SPRINGFIELD – Without an increase to the teacher minimum wage and other changes to reverse Illinois’ teacher shortage, people should get comfortable with reports like one released this week showing the crisis is worsening.
“Either you’re comfortable with the crisis, or you should be comfortable with changes in state policy to fix it. That’s a pretty easy choice,” Manar(D-Bunker Hill) said.
Manar is the sponsor of a plan to incrementally raise the minimum wage for teachers in Illinois to $40,000. The plan, which is meant to attract more young teachers to the profession, had bipartisan support last year but was vetoed by Gov. Bruce Rauner.
According to a report released this week by the Illinois Association of Regional Superintendents of Schools, 85 percent of schools surveyed are experiencing difficulty filling teacher positions – up from 78 percent in 2017. The shortage is worse in central and southern Illinois.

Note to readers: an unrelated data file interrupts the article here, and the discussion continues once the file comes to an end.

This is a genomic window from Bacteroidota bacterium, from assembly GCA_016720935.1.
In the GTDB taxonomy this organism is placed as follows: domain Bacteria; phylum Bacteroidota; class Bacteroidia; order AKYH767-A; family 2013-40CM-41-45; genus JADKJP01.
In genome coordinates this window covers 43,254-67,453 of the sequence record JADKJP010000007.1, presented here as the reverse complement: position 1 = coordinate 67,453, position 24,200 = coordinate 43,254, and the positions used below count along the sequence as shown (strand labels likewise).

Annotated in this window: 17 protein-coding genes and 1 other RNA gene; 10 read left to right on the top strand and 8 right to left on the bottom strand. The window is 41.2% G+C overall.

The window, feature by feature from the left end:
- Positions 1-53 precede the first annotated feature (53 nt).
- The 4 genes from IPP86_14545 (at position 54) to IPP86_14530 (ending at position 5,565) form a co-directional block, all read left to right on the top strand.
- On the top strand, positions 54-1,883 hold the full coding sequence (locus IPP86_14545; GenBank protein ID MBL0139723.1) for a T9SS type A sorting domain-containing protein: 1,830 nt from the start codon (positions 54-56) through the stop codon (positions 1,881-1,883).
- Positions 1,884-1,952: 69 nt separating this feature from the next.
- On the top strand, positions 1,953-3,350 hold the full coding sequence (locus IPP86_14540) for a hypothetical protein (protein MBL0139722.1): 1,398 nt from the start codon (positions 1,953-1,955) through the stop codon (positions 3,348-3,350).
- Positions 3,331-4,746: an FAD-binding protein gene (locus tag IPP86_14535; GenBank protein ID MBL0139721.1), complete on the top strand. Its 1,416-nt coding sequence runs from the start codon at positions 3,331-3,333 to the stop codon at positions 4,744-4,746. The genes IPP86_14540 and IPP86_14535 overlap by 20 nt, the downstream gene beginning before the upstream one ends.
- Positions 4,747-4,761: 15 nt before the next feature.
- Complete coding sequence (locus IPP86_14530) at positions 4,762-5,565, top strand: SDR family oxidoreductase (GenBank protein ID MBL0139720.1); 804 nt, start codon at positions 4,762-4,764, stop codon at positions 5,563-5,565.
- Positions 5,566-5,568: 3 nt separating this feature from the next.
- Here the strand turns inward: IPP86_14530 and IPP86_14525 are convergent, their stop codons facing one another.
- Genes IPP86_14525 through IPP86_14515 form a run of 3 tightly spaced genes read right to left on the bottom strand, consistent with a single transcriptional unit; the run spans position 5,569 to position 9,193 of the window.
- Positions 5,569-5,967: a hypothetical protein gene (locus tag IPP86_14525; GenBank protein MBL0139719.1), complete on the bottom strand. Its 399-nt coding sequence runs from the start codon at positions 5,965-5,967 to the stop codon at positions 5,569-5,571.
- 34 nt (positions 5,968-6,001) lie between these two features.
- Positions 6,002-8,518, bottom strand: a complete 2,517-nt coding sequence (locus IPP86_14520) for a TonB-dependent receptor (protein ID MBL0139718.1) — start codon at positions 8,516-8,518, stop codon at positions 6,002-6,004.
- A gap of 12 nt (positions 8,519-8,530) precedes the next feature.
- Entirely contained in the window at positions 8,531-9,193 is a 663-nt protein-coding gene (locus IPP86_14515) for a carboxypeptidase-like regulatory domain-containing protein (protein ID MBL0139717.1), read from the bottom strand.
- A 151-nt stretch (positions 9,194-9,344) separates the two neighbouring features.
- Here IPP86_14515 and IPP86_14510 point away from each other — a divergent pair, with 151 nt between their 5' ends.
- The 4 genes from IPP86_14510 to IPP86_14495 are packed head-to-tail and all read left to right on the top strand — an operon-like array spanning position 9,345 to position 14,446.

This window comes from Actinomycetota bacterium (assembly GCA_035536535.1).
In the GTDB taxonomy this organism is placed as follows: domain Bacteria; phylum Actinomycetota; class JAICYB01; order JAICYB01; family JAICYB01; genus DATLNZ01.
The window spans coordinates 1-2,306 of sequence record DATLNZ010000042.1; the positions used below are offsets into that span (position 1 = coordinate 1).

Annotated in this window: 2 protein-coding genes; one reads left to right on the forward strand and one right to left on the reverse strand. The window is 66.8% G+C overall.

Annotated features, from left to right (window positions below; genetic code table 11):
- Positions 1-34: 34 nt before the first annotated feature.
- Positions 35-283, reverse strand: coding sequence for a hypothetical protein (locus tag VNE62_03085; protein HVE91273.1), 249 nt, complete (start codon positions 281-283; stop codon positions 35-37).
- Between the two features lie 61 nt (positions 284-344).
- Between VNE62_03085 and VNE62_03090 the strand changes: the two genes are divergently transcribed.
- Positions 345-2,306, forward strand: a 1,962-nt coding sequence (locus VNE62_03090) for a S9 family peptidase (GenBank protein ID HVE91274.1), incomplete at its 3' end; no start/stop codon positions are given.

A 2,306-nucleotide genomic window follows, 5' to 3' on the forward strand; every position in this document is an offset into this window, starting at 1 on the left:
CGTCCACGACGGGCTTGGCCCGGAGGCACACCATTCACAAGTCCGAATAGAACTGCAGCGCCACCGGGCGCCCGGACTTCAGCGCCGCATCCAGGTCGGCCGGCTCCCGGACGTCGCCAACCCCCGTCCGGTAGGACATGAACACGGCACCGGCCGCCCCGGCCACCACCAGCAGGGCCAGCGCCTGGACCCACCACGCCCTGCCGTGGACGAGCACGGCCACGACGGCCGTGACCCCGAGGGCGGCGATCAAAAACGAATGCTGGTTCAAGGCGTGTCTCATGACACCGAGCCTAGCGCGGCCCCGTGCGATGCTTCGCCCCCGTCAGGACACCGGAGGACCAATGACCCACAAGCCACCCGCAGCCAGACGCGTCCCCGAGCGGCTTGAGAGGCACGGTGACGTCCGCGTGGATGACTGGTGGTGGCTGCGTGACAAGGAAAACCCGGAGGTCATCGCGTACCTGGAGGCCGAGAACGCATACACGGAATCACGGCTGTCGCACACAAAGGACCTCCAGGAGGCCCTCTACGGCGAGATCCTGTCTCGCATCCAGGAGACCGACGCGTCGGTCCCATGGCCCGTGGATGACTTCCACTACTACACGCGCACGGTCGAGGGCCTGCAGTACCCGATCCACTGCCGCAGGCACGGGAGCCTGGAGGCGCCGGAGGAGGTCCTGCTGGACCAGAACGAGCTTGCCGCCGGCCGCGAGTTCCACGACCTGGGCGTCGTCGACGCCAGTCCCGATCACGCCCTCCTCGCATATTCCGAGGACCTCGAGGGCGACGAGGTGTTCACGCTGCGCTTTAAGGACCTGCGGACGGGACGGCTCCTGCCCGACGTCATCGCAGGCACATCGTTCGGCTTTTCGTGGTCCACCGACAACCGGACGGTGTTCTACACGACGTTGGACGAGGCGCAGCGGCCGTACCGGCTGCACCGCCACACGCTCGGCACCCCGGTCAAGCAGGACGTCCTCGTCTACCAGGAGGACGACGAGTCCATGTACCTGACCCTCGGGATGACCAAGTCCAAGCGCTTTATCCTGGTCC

Furthermore, substitute teacher shortages are a serious problem at roughly 5 in 8 school districts. And a majority of superintendents indicated that vacant positions listed in the fall of 2018 remain unfilled or are being filled unqualified professionals. This resulted in 225 classes being canceled.
A total of 527 school districts responded to the survey.
“If we don’t change the course we’re on, it’s only logical that next year’s report is going to look worse than this year’s,” Manar said. “The first immediate thing we can do in Springfield to address this crisis is establish a livable base rate of pay for teachers and raise it incrementally.”
Manar said a higher minimum salary reflects the state’s respect and support for teachers, as well as the education required to be a teacher and the work they do in classrooms.
“We have to hold up the profession of teaching, we have to celebrate our teachers, we have to root for their success and we have to guarantee them a decent rate of pay when they start teaching,” he said. “A higher minimum salary will go a very long way to recruiting young people to fill these vacant classrooms that exist in nearly every downstate community today.”